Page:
The Alibi Room is hands-down the best craft beer destination in Western Canada - always 20+ well-chosen brews, usually at least two cask-conditioned, and most from BC so you can sample products of several local breweries without having to move anywhere else. Far enough into Gastown that you do not want to wander looking for it though - from Gassy Jack, stick to the left sidewalk on Alexander street and probably best to take a cab home if after dark.

 

The Fat Badger is the closest thing to an English Gastropub we have - outstanding homemade sausages, especially black pudding. The Irish Heather in Gastown also has pretty good food, and a very large selection of whiskies through the back in Shebeen. Relish gets a bit loud late at night, but is a great early dinner option and ideally located for the Sheraton Wall Centre hotel which seems to come up a lot on hotel bidding sites..

 

Tons of new breweries with tasting rooms have opened in the last year (long story short, our booze laws are finally being overhauled for the modern era) - the most accessible one is Postmark, same building as the Vancouver Urban Winery, as there's a HOHO Trolley stop right outside. Again I would not recommend walking up here by yourself - there are usually a few strung-out people sitting around within a block of the building and you may see drugs being dealt.

 

There are two places that right now I have to recommend with a caveat, due to both having just moved premises, but that were so consistently good before that I'm confident after a short period they'll be ticking over nicely again - Chambar and Cafe Medina. The former brought Moroccan-Belgian fusion to Vancouver and remained one of the top dining spots in town until their move last month. The latter was a spinoff into the breakfast & lunch side of things and is still the hardest brunch seat to get in town even though they've doubled seats in the new location.

 

Other places have raised their game on the brunch front since and Medina does have legit competition these days - e.g. Twisted Fork, Commune Cafe, Yew, Catch 122, Cibo, Homer St Cafe - but it's still the best and I don't expect the move to change food quality. I'm just waiting for the new location hype to settle down before going returning to both venues to see how the service end has held up and will report back accordingly.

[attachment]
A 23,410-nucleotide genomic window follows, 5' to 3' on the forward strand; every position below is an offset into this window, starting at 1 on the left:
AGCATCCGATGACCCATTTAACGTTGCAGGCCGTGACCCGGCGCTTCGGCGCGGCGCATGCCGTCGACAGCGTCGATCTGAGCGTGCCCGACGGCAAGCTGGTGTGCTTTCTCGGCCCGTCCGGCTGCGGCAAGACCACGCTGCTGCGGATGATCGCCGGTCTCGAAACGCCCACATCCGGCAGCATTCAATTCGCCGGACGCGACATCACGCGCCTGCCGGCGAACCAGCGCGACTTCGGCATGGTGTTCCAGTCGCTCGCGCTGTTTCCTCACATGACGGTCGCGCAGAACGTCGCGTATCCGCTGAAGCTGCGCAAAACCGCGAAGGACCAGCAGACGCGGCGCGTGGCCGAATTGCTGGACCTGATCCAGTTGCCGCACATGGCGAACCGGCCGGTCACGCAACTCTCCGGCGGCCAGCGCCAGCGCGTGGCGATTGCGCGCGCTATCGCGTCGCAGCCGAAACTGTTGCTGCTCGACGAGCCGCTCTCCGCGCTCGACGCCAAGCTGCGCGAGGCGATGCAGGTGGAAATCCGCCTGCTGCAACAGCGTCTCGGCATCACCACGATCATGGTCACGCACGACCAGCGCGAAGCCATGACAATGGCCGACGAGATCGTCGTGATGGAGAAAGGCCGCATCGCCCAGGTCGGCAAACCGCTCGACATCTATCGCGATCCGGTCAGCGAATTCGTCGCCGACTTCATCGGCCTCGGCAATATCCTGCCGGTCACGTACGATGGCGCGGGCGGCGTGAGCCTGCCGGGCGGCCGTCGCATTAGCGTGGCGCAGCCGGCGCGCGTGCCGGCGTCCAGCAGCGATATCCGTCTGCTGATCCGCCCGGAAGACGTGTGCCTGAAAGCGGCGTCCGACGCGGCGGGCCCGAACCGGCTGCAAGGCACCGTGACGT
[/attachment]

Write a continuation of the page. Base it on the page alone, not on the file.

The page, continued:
Link to comment
Share on other sites

We have always enjoyed the walk along the seawall from Canada Place to Stanley Park while watching the float planes and reading the historical placards.

 

But another idea to consider is a visit to the Vancouver Art Gallery. While I find their collection of Emily Carr somewhat of an acquired taste the frequently have very interesting temporary exhibits. Their website will provide information.

 

Also, while I am not a beer drinker the hubby enjoys the Steamworks Brew Pub. We've enjoyed both lunch and dinner there.

Link to comment
Share on other sites

We haven't been to Vancouver since 2007, so any food suggestions we might have had, wouldn't necessarily be valid at this point. We were big fans of the Hop On/Hop Off bus. From there we ventured into Stanley Park and the aquarium there. We had never seen beluga whales before, so that was very cool. We went to Granville Island as well, but it wasn't a favorite for us. We also visited Gaston. Unfortunately, we didn't have time for the suspension bridge, which I hated.

Link to comment
Share on other sites

Martincath what a wonderful comprehensive list of restaurants!

 

I live in the suburbs of Vancouver and worked "in the city" for many years (I now work in the burbs) and enjoyed quite a few of the restaurants you mentioned - Rangoli was a favorite for lunch. You have given me many ideas of restaurants to visit when we go into Vancouver for concerts, hockey games etc!